Restaurant review: Nawaab Khan, Leeds

Chicken Nahari. PIC: Tony Johnson
Chicken Nahari. PIC: Tony Johnson
Have your say

There’s something very comforting and nostalgic about Nawaab Khan.

Nestled in a parade of shops on Roundhay Road, and overlooking Roundhay Park, it has none of the gaudy elegance of some of the big name Indian restaurants that seem to dominate the current market in West Yorkshire. You know the ones we mean, all chandeliers and chaise longues and fancy overpriced mocktails.

In fairness though, the decor at Nawaab Khan is probably ready for a bit of a livening up.

The long bar area is inviting, as are the wide smiles that greet you on entrance and the lively bhangra-infused mood music.

However the red-black faux-leather dominated layout is basic to say the least, and two separate dining areas - a main room and an overflow room - are clunky. The mirror-effect ceiling is also slightly disconcerting, and the carpet looks dated and a little shabby.

But despite these little imperfections, I found myself looking forward to a good dining experience - I just had that feeling.

We were dining on an early midweek evening, having stopped off for dinner before a later engagement.

There was already a steady trickle of customers, but it was far from bursting.

However I know from passing by on previous occasions that it gets very busy later on.

We were seated next to the large window, with a pleasant view of the park across the road.

The menu has many of the staples of a good local Indian restaurant, but with a few surprising little twists that draw you in immediately.

Unfamiliar styles of cooking like ‘nihari’, ‘Afghan’, ‘Nosheri’ and ‘puthwari’ scream out to be sampled and we took our time to choose.

The name of the restaurant is probably a clue to its overall mission.

‘Khan’ is a popular surname used by people from the subcontinent with pashtun heritage, and ‘nawaab’ is the Urdu word for a Muslim nobleman or a native Governor in India during the time of the Mogul empire.

So, though the aesthetics might be less than regal, the culinary intentions definitely are.

For my starter, I opted for the fish pakora, succulent squares of haddock fried in a spicy chick pea flour batter. The fish was beautifully flaky and the coating was crispy and just thick enough to give some body to the seafood portions.

My companion ordered an intriguing looking Special Chaat, the name of which was somewhat deceptive. It was actually a spicy concoction of lamb, chicken and prawns served alongside a light and fluffy puri, an unleavened deep fried bread.

Proof of the puri is in the eating, and when I looked up from my own starter to ask for a bit of my companion’s, he was already at plate licking stage. He said the spicing was balanced, and the thick gravy was beautifully concentrated, giving real depth of flavour to the overall dish.

All of the individual elements were well cooked, with none overpowering the other, he said.

We ummed and aahed for a while over our main but opted in the end to share the Alu Bukhara Chicken. This was succulent pieces of chicken breast in a deep, earthy fruit infused gravy, the fruit element being the plums (alu bukhara} of the title.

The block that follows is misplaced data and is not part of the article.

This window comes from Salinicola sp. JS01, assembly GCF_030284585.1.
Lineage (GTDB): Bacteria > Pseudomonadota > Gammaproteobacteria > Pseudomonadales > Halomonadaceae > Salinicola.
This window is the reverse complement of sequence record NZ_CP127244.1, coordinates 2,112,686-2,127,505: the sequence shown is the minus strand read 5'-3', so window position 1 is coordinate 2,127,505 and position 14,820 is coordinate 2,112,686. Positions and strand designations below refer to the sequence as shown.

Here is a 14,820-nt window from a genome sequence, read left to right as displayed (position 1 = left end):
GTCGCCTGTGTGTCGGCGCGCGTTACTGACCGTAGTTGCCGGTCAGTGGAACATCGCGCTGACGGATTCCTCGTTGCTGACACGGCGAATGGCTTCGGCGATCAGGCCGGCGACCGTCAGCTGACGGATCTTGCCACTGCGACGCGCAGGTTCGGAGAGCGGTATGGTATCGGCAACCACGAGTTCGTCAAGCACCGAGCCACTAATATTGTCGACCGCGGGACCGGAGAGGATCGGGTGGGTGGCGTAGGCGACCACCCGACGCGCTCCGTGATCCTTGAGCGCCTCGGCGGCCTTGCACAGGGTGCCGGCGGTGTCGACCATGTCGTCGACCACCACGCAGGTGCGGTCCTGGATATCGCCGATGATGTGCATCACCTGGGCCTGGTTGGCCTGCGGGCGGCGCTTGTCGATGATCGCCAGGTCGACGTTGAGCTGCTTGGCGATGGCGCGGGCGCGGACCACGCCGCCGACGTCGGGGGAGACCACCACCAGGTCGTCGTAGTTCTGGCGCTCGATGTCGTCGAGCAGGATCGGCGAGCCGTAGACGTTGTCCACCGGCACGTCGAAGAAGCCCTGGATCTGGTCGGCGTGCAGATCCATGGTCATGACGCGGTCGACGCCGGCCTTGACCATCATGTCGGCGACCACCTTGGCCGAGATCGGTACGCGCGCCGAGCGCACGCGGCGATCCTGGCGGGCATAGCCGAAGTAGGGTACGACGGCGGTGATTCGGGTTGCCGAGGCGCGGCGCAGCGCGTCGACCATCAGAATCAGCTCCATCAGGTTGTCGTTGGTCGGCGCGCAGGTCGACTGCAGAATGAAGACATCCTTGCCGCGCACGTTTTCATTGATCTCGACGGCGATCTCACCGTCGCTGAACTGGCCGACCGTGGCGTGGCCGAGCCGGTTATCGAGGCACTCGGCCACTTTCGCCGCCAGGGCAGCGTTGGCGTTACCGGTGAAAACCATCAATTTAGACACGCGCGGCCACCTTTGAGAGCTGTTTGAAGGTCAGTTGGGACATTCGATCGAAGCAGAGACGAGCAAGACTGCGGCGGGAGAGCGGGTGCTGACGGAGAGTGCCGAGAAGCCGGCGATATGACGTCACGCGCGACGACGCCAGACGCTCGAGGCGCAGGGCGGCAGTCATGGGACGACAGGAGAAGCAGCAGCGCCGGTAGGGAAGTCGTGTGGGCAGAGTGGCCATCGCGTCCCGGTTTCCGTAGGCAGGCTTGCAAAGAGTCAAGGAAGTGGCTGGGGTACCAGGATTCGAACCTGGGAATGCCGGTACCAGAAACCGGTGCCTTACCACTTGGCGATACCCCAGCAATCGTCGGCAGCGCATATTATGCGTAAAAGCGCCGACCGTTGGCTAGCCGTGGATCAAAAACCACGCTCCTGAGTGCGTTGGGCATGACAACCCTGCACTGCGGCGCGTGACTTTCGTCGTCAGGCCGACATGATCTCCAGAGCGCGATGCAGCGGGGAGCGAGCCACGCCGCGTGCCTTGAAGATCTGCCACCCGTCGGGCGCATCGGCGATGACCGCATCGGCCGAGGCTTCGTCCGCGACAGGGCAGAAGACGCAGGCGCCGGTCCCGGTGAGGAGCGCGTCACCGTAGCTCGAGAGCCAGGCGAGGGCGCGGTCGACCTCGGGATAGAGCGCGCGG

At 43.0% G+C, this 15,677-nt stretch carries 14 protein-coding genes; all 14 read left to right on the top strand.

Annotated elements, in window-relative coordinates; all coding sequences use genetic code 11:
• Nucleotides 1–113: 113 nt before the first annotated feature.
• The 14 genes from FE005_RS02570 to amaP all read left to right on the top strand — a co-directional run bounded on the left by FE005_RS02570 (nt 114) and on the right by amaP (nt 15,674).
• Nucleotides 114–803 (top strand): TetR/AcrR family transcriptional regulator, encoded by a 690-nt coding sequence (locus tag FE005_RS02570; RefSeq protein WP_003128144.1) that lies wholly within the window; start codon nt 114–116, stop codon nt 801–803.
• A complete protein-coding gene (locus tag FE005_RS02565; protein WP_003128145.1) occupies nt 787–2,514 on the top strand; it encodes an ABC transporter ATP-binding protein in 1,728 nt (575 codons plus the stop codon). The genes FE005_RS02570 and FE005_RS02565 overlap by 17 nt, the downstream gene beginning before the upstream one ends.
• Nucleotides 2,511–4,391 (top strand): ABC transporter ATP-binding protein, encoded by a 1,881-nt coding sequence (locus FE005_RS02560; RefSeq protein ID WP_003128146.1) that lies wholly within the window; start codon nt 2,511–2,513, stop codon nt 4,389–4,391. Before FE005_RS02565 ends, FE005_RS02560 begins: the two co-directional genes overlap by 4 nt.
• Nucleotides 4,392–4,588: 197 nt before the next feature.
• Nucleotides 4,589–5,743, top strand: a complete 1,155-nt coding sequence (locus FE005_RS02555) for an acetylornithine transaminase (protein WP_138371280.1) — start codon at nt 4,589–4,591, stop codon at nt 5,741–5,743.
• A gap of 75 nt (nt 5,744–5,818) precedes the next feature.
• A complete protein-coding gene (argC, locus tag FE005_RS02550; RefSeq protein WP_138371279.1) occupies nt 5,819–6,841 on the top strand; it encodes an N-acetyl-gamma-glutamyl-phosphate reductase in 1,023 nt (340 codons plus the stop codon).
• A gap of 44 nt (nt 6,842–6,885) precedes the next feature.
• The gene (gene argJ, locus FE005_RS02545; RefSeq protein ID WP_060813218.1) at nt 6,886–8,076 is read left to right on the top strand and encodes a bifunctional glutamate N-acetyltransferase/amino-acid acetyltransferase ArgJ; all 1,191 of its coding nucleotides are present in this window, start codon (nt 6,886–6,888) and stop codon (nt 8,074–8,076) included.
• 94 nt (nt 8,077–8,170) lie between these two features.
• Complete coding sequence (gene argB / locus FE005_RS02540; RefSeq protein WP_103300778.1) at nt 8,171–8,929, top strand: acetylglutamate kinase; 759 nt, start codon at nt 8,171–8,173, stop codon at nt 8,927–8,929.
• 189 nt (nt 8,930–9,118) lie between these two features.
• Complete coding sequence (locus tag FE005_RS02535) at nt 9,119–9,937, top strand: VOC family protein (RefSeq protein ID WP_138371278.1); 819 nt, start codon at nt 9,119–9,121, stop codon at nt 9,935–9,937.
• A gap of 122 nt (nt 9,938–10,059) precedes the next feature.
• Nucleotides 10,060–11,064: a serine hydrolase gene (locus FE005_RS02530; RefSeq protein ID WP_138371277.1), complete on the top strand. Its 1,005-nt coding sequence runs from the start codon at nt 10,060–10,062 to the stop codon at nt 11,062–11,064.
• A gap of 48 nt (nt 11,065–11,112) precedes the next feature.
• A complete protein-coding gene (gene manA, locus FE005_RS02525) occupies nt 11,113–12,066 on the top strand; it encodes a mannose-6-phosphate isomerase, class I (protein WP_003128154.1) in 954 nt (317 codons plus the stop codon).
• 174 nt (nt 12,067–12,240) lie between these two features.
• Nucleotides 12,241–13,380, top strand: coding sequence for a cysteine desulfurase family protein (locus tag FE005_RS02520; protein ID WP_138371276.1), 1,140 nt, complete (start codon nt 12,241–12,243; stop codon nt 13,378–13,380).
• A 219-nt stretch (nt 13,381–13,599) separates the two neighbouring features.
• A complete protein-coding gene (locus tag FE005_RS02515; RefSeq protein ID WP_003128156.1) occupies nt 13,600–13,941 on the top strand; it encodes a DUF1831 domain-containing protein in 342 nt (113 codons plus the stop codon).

This one was a real test, as I am unaccustomed to fruit in curries, although I have no objections to them and was keen to give something different a try. My dining companion was even more sceptical. However we both agreed this dish was delicious. The sweet notes were perfectly balanced with even handed and nicely concentrated spicing. And what elevated the whole thing was a delightful pair of side sauces. The tangy tomato-infused coriander and chilli yoghurt chutney, and a more intense green salsa verde version, further helped awaken both the dish - and our tastebuds. My accompanying garlic tandoori naan was crispy, delicately flavoured and the perfect way to mop up every last bit of that delicious plum masala gravy.

By now, we were pretty full but couldn’t resist a cooling dessert to follow the earlier masala party. We shared a ‘matka kulfi’, an evaporated milk ice cream served in an earthenware pot and topped with pistachios. The ice cream had a gorgeous densely creamy texture. It wasn’t the most creatively inspiring of desserts, but boy did it pack a flavour punch. The perfect end to a satisfying meal.

With a plethora of new wave curry houses out there, it is quite easy to write off simple, soulful enterprises like Nawaab Khan. But what it lacks in sophistication, it more than makes up for in flavour. I really liked the attempt to liven up and diversify the flavour offering, without losing sight of the basics.

There is a daily £11.95 buffet offer and a thriving takeaway delivery element, so business is clearly good. However a little more emphasis on presentation and decor could easily lead to heady heights of cashflow and culinary kudos. Having said that, the old adage of ‘if it ain’t broke, don’t fix it’ might be an appropriate one here. There was a sense as we left that the staff are probably on first name terms with many of their clientele, and the restaurant is a beloved local institution.

Service was immaculate, and we were in and out within 75 minutes.

Our bill for the food alone was just £25, and even with a couple of drinks each it was just £38 in total. Far from the princely sum that the regal name might demand. But we certainly enjoyed a royally delicious dining experience - and will be back for more.


Nawaab Khan, Leeds

Address: 496 Roundhay Road, Oakwood, Leeds, LS8 2HU

Telephone: 0113 240 9911

Food served: 6pm to 11pm daily; takeaway service available

Website: www.nawaabkhanleeds.co.uk

Food: ****

Value: ****

Atmosphere: **

Service: ****